Ivan Mrsic : N G A  H E I H E I  O R C H E S T R A

At Te Tuhi Center for the Arts – Auckland New Zealand, on Saturday, August 13, 2016

and human chickens click their feet in the dust, apparently with no clue

(Nga Heihei is a Maori word for a cacophony of sounds or the commotion of kicking up dust. Chickens are called Nga Heihei because of the noise they make stirring up the dust. And the word Nga is a suffix used to change a verb into a noun, especially to denote a tribe of people. As a noun, moreover, it means ‘breath.’)

Ivan Mrsic during the concert

by Rosanna Albertini

“The real is a closely woven fabric. It does not await our judgement before incorporating the most surprising phenomena, or before rejecting the most plausible figments of our imagination. … Truth does not ‘inhabit’ only the ‘inner man,’ or more accurately, there is no inner man, man is in the world, and only in the world does he know himself.”
Maurice Merleau-Ponty*

NGA HEIHEI is a music from the inner core of an artist, and a splinter of War and Peace in our time, that hits the brain like a storm. Facts and images of facts around us shriek in our consciousness, piercing our dreams. One child on the beach, dead like a shell out of water, we only see the nape of his neck, grateful his face isn’t visible, sucked into the sand. Another boy on the ground was abandoned, a lifeless doll embracing flatness, crucified without a cross. They stayed in me like symbols of sacrifice for a long time, those two boys, and yet, as much as I would like to avert the very idea, I know the massacre will not stop. I’m waiting for the next. Hordes of refugees escape wars and poverty, they are treated like new barbarians. None of us owns an ideal truth. We have music instead, if nothing else, as an act of devotion.

And through Ivan’s sounds, history takes the form of a huge storm including Napoleon’s cavalry, canons and machine guns from World Wars I and II, and recents battlefields like big mouths vomiting voices and falling mountains, tsunamis, angry gods of the oceans, and an endless lack of meaning, what is it for?  Instruments, especially the digital alteration of natural sounds produced, at times, with a simple kitchen metal bowl, translate languages and stories into one long impersonal lamentation, the mediterranean expression of grief.

In such a bewildering human landscape, half gardened half destroyed, the artist, Ivan Mrsic, and the four performers next to him** become an island of resistance. Torn between his native Croatia and the new homeland he found in New Zealand, Ivan’s feelings float in both places. Transpierced like everyone else by things perceived, he/it/she shows the strength of resilience, and spreads around not intelligence -almost impossible- nothing more than the fastest beats of a heart.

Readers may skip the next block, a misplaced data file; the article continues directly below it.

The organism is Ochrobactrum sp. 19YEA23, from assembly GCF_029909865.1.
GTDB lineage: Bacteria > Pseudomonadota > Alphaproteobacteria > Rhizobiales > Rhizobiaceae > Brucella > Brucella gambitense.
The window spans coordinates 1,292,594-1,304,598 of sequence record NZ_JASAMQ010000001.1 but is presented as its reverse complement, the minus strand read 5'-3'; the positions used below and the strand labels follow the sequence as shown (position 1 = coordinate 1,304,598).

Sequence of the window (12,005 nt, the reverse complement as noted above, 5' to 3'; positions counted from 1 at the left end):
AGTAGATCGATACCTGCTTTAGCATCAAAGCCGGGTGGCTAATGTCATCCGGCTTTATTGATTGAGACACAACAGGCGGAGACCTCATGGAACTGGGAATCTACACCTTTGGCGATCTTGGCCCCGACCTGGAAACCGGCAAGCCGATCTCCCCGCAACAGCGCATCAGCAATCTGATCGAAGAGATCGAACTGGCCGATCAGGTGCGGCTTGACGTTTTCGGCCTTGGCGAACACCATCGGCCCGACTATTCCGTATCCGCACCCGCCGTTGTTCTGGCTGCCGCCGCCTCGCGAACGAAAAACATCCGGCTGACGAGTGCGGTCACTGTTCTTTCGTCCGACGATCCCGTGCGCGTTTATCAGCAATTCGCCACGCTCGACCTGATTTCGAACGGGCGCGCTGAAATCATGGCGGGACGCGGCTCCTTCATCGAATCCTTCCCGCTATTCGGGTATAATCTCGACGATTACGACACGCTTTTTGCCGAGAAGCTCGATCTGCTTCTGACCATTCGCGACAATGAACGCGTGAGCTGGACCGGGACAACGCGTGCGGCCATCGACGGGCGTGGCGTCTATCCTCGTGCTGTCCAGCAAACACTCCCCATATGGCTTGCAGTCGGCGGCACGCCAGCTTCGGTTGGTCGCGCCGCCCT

The imaginary war in his head could not be expressed through words, or images, it’s a long river of steps on the ground, screams, trees shaken by winds, bombs, fountains of blood, and singing birds, despite the horror. Because our sense of dismay isn’t disjoined from an equal awareness of joyful attachment to this absurd world. Arts of our time merge into the living. No more illusions about the brain, our friend enemy personal engine, emotions come first. Physicality, sounds sometimes. We are not right, not wrong, not saints, not monsters.

Non-involvement, so far, has replenished the holes of the old wars.
As Hone Tuwhare*** wrote in his Haikuku

To reach the dizzy heights
of non-involvement
one must be unattached

In order to reach the peak
of non-attachment (ah yes)
one must be dissolved.

Ivan Mrsic dissolved himself, for a limited time, in a piece of music.


All the stills from a piece of video documentation commissioned by Te Tuhi, Auckland.  



* MAURICE MERLEAU PONTI, Phenomenology of Perception, translated from French by Colin Smith, London, Routledge and Kegan Paul Ltd, 1962

**The performance of Nga Heihei Orchestra premiered on Saturday, August 13 2016, at the opening of the Te Tuhi exhibition Share/Cheat/Unite, Auckland, 5.30 pm. With Ivan Mrsic, the performers were: Hermione Johnson, Pat Kraus, Jonny Marks, and Andrew McMillan. John Kim as a sound engineer and a performer.

***HONE TUWHARE, Deep River TalkCollected Poems, University of Hawaii Press, Honolulu, 1994, p.77

This text was published in SHARE/CHEAT/UNITE VOL. 3, online catalogue edited by Anna Hodge and Rebecca Lal. Curated by Bruce E. Phillips. Te Tuhi, March 2018, Auckland, New Zealand.




by Rosanna Albertini

“There is a big difference between using a rock and making a rock.” (Kate Newby) 

Let’s imagine things and people never were, so we could

breath such emptiness in and out

and feel murmurs of silence

subject and names are gone

a field remains of impersonal vibrations

the simple fact of an existing energy field

as impersonal as ‘it rains’ ‘it’s cold’ ‘it’s foggy’

names can’t tell about it, verbs maybe can

no offense to time and space they don’t count

compared with human energy

incurable daughter of fate

no one nothing will change her

what kind of art now?

(Emmanuel Levinas, Le temps et l’autre, 1979. Translation from French RA)